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Proving an Identity from Differential Geometry

  1. Apr 19, 2006 #1
    One often encounters the following identitiy in Tensor Analysis/Differential Geometry:

    dx^j (partial/partial x^i) = partial x^j / partial x^i = delta ij

    It's easy to see why partial x^j / partial x^i = delta ij

    but how does

    dx^j (partial/partial x^i) = partial x^j/partial x^i ?

    I have three problems with this:

    1. the dx^j involves an ordinary "d' and not a partial
    2. somehow the dx^j gets moved in front of the partials
    3. because when it moves we have (partial)(dx^j)/partial x^i, there are two derivatives on the top

    Any explanation would be helpful. Thanks.
     
  2. jcsd
  3. Apr 19, 2006 #2
    Hi mannyfold.

    I have read the old thread, and my second posting is wrong, i think, because here we are talking about dual basis vectors.
    So dxi is the dual of d/dxj, and so there inner product ist delta ij.

    When we say: dxi plugs the ith component of a vector, so dxi plugs also the ith part of the basis-vector d/dxj. This component is always =1 if i = j.
    That is, with an arbitrary vector v=vi(d/dxi): dxi(v)=v(xi)=vj(dxi/dxj)=vj(delta ij)=vi

    Hope that helps.
     
    Last edited: Apr 19, 2006
  4. Apr 19, 2006 #3
    It looks as if that equation is is to do with covariant and contravariant basis vectors. A natural vector basis for a tangent space is the coordiante basis [itex]{\partial_i}[/itex] and a sensible basis dual to this coordinate basis is [itex]{\tilde{d}x_i}[/itex]. The equation you gave [itex]\tilde{d}x^i(\partial_j)=\delta^i_j[/itex] is from the definition of a covariant vector, that it maps a vector into the reals via an inner product. The functional [itex]\tilde{d}x^i(\partial_j)[/itex] is essentially saying "what's the j-th component of the i-th dual basis vector?". Given the definition of this dual coordinate basis is [itex]\sum_j\frac{\partial x^i}{\partial x^j}dx^j[/itex] it is obvious that its j-th component is [itex]\frac{\partial x^i}{\partial x^j}=\delta^i_j[/itex]. Or you could look at it through the inner product.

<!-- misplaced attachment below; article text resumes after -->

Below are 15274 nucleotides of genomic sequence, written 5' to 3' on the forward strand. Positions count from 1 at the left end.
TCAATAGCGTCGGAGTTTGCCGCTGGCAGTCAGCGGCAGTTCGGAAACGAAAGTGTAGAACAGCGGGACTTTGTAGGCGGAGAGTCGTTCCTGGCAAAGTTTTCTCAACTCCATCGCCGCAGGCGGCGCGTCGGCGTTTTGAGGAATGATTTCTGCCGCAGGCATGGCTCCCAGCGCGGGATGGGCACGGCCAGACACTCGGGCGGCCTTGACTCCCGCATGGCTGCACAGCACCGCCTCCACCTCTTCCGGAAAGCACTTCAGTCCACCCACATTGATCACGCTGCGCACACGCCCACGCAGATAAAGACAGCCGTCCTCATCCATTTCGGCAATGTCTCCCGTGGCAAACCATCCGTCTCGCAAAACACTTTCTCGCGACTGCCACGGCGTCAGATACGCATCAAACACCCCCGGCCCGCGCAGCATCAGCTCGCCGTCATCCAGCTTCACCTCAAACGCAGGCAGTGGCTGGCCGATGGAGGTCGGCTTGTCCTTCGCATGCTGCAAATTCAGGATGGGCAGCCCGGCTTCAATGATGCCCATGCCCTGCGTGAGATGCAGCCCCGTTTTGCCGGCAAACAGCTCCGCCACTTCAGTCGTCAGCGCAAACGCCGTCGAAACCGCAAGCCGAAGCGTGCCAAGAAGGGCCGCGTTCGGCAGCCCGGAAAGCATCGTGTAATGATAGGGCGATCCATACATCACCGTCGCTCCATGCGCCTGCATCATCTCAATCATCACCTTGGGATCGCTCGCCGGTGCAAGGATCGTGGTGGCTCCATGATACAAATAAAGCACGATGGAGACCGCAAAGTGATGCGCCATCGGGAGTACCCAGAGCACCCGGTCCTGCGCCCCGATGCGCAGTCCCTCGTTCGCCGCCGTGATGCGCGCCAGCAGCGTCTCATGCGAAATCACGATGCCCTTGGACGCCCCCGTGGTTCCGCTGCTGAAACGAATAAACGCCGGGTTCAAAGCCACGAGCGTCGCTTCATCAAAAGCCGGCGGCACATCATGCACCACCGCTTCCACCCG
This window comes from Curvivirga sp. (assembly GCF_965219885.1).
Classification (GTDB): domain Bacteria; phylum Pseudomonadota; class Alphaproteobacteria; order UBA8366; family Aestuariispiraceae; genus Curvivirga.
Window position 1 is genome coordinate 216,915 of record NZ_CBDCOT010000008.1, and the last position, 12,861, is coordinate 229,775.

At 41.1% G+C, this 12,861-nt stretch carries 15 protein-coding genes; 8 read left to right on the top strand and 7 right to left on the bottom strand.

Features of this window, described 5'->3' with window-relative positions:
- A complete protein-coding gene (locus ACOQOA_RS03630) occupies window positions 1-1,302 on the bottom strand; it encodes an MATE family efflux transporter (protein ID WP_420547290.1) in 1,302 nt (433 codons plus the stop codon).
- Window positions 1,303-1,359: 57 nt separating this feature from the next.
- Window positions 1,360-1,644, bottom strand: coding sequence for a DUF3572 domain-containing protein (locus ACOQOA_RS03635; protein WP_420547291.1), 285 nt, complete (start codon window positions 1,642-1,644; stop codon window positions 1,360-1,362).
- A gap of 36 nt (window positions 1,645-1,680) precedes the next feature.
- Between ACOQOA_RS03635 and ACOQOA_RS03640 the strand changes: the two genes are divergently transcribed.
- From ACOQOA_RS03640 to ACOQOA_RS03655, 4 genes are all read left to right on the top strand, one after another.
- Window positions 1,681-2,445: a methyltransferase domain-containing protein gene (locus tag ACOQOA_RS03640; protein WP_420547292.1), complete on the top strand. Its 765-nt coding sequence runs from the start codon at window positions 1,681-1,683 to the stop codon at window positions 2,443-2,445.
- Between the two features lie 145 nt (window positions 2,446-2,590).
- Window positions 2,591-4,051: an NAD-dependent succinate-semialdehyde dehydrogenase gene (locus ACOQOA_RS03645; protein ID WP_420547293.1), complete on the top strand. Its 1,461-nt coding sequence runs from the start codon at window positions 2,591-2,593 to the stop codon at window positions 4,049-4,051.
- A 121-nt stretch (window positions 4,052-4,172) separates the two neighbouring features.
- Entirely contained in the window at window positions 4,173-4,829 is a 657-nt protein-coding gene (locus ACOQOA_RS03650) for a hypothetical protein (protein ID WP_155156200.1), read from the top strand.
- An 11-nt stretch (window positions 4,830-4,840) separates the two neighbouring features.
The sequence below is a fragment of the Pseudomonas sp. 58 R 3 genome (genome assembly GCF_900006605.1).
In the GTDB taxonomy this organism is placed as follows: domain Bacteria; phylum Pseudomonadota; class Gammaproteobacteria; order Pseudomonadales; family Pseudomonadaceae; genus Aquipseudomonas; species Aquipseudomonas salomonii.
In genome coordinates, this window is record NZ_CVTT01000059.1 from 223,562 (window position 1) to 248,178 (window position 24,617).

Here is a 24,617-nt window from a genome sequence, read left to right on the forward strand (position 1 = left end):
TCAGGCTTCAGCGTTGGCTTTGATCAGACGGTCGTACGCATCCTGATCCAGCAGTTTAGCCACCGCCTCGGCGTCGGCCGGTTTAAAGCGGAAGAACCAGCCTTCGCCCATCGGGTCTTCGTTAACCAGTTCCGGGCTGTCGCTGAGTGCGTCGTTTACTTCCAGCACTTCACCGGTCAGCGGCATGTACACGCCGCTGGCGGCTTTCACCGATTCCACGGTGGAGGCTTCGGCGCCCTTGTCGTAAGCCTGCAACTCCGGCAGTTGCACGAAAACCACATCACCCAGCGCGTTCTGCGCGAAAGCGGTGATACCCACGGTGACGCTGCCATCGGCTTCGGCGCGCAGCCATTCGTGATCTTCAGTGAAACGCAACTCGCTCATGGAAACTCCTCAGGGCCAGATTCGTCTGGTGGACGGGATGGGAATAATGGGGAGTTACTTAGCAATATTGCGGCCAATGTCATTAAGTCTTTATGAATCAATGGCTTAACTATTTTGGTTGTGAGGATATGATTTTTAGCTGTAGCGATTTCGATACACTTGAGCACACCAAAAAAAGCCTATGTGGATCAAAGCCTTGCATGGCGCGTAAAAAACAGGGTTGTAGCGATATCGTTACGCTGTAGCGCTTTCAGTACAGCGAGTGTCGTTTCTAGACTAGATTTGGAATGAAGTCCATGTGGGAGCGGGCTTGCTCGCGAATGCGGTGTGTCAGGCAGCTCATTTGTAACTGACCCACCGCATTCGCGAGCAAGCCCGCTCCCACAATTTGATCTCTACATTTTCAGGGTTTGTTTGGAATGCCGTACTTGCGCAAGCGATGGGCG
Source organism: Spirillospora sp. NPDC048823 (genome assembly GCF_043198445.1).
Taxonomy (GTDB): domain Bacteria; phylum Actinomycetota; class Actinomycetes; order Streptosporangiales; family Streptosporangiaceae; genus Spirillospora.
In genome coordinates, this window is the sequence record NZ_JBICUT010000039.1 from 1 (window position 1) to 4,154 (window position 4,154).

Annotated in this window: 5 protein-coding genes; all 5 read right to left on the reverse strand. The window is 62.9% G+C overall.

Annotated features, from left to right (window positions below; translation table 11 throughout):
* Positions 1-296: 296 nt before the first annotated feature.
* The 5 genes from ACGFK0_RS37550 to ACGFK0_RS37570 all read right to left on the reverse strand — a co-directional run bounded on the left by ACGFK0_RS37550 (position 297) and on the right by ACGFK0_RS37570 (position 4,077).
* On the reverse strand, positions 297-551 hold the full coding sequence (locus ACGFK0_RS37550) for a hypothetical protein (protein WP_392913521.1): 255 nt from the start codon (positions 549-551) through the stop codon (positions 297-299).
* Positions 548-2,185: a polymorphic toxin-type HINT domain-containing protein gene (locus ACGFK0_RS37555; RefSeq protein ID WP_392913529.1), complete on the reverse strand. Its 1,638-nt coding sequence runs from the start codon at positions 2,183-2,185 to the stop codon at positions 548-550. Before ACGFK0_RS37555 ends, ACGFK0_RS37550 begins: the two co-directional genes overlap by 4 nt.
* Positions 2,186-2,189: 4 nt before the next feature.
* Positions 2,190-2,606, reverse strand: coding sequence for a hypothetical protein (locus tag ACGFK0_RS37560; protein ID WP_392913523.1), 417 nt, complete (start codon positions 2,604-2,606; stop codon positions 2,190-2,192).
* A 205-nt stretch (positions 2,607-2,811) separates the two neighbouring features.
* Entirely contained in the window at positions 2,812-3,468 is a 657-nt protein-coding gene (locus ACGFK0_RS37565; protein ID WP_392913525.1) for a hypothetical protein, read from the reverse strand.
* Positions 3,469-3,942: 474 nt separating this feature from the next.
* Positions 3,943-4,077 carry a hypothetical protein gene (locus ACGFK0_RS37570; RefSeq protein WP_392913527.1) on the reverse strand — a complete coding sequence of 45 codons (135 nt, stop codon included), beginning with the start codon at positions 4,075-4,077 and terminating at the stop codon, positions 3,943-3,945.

5. Apr 19, 2006 #4
    Thanks guys. I finally got it through my head that df(v) is a function that maps vectors to the reals; hence, dx^i (partial/partial x^j) just maps all the basis vectors to 0 except the ith which it maps to 1 (orthonormality condition).

    My mistake was that I was still working with the elementary definition of df being an infinitesimal change in f. Hence, the confusion.

    I still think there must be a connection between the elementary definition and this definition. Anybody out there have any ideas as to how to explain or connect the two definitions of df?

    PS: Perturbation, how do you get those nifty math symbols to appear on this forum?
     
  6. Apr 20, 2006 #5
    Check out the LaTeX tutorial here: https://www.physicsforums.com/showthread.php?t=8997

    You can also click on any of the nifty math symbols and a window will pop up where you can see exactly what code was used.
     
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